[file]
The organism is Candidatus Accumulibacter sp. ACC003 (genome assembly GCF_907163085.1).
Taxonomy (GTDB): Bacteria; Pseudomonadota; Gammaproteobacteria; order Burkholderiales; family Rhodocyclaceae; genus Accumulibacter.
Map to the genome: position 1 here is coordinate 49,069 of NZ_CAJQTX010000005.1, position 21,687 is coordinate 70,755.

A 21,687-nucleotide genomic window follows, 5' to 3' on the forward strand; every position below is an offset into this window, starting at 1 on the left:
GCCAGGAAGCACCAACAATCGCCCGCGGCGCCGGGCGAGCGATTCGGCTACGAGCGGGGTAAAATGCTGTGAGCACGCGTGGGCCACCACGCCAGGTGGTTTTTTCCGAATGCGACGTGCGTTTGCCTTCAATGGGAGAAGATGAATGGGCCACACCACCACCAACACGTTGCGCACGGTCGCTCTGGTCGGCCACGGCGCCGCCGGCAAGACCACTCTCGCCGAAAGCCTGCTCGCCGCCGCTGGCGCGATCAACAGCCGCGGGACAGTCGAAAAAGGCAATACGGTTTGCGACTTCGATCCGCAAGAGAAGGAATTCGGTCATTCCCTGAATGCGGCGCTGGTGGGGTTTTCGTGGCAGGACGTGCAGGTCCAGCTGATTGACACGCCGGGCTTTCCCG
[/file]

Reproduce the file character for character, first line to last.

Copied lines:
The organism is Candidatus Accumulibacter sp. ACC003 (genome assembly GCF_907163085.1).
Taxonomy (GTDB): Bacteria; Pseudomonadota; Gammaproteobacteria; order Burkholderiales; family Rhodocyclaceae; genus Accumulibacter.
Map to the genome: position 1 here is coordinate 49,069 of NZ_CAJQTX010000005.1, position 21,687 is coordinate 70,755.

A 21,687-nucleotide genomic window follows, 5' to 3' on the forward strand; every position below is an offset into this window, starting at 1 on the left:
GCCAGGAAGCACCAACAATCGCCCGCGGCGCCGGGCGAGCGATTCGGCTACGAGCGGGGTAAAATGCTGTGAGCACGCGTGGGCCACCACGCCAGGTGGTTTTTTCCGAATGCGACGTGCGTTTGCCTTCAATGGGAGAAGATGAATGGGCCACACCACCACCAACACGTTGCGCACGGTCGCTCTGGTCGGCCACGGCGCCGCCGGCAAGACCACTCTCGCCGAAAGCCTGCTCGCCGCCGCTGGCGCGATCAACAGCCGCGGGACAGTCGAAAAAGGCAATACGGTTTGCGACTTCGATCCGCAAGAGAAGGAATTCGGTCATTCCCTGAATGCGGCGCTGGTGGGGTTTTCGTGGCAGGACGTGCAGGTCCAGCTGATTGACACGCCGGGCTTTCCCG